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A common feature of assertiveness training involves one internalizing an assertiveness "bill of rights". Below is a an example of a popular list of such rights from Manuel J. Smith:

I: You have the right to judge your own behavior, thoughts, and emotions, and to take the responsibility for their initiation and consequences upon yourself.
II: You have the right to offer no reasons or excuses for justifying your behavior.
III: You have the right to judge if you are responsible for finding solutions to other people’s problems.
IV: You have the right to change your mind.
V: You have the right to make mistakes and be responsible for them.
VI: You have the right to say, “I don’t know.”
VII: You have the right to be independent of the goodwill of others before coping with them.
VIII: You have the right to be illogical in making decisions.
IX: You have the right to say, “I don’t understand.”
X: You have the right to say, “I don’t care.”
YOU HAVE THE RIGHT TO SAY NO, WITHOUT FEELING GUILTY

Does Jewish philosophy/law subscribe to this overall category of rights? Please provide sources. To clarify, my intent is not to determine the particular parameters of these rights, or to debate each point in the above example, but to ask if Judaism believes in the general philosophy of personal rights in this area. (I hope that is a clear and valid distinction.)

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    Fundamentally, Judaism is based on obligations, not rights. However, obligations imply responsibility, and to be responsible you need to be autonomous, because if you are not autonomous then you are not in control of your own actions. All the rights you quoted can be rephrased as, "I have a right to be autonomous." So it boils down to the same thing.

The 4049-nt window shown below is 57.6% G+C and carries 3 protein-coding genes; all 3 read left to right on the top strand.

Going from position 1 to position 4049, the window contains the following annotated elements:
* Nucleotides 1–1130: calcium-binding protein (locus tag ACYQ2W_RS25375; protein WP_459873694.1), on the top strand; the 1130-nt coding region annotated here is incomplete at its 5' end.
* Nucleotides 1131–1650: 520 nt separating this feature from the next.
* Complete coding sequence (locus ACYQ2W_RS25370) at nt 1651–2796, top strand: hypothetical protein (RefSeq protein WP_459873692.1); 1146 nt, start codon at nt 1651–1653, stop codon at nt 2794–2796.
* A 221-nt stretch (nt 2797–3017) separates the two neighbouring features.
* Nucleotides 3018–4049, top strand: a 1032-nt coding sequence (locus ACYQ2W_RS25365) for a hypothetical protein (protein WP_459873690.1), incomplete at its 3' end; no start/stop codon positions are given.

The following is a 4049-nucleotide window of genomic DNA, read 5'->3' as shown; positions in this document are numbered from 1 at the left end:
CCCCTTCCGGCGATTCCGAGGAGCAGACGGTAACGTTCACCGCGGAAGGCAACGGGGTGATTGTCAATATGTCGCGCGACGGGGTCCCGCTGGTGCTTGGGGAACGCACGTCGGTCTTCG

– pcoz
    Commented Aug 5, 2021 at 3:09
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    On number 2, if by not explaining yourself people might misunderstand what your doing, in some cases that could be chillul Hashem. Number 10, saying I don't care, or no, if it's against the Torah then you don't have that right.
    – Chatzkel
    Commented Aug 5, 2021 at 3:24
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    Judaism believes there is an OBLIGATION to say you don't know if you don't, and one can't learn without being willing to admit ignorance.
    – N.T.
    Commented Aug 5, 2021 at 8:29
  • You can ask the question for everythings. And the "right" in judaism is linked to logic, to mitzvot, and mitzvot are generally logical and underatandible. The "right" is divided in Ben Adam Lamakom and Ben Adam Lachavero. I have the right to put my shoes before my pants if I want and nobody can no one can force me not to. But in an other spectrum, this is wasting of time and I have not the right to wast my time.
    – kouty
    Commented May 4, 2022 at 5:59

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Rebbe Nachman, in the end of Likutei Moharan II:72, says as follows:

אֵין אָנוּ יוֹדְעִים כְּלָל מַהוּ שִׁפְלוּת אֲמִתִּי, כִּי בְּוַדַּאי אֵין זֶה תַּכְלִית שֶׁיִּהְיֶה שָׁפָל וְנִבְזֶה וְעָצֵל, שֶׁקּוֹרִין רֹעַ־מַזָּל (וּבְלַעַ"ז: שְׁלֵים־מַזְלְנִיק). כִּי הַשִּׁפְלוּת הוּא עִקָּר הַחַיִּים שֶׁל כָּל אֵיבָר וְאֵיבָר, וְהוּא כָּל תַּעֲנוּג עוֹלָם הַבָּא כַּנַּ"ל, וּבְוַדַּאי אֵין זֶה הַתַּכְלִית שֶׁל עוֹלָם הַבָּא, שֶׁיִּהְיֶה נִבְזֶה וְעָצֵל וְכוּ', חַס וְשָׁלוֹם.

...we have no idea at all what true lowliness is. For the goal is certainly not to be of low self-esteem, contemptuous and pathetic, someone whom people call “an unfortunate” {in Yiddish, a schlimazel}. For lowliness is the essential life within each and every limb, and it is the entire delight of the World to Come, as mentioned above. And it is certainly not the purpose of the World to Come that one should be contemptuous and pathetic…, God forbid.

You aren't meant to be a wet rag, and the principles of עניוות (humility) within Judaism do not demand that of you.

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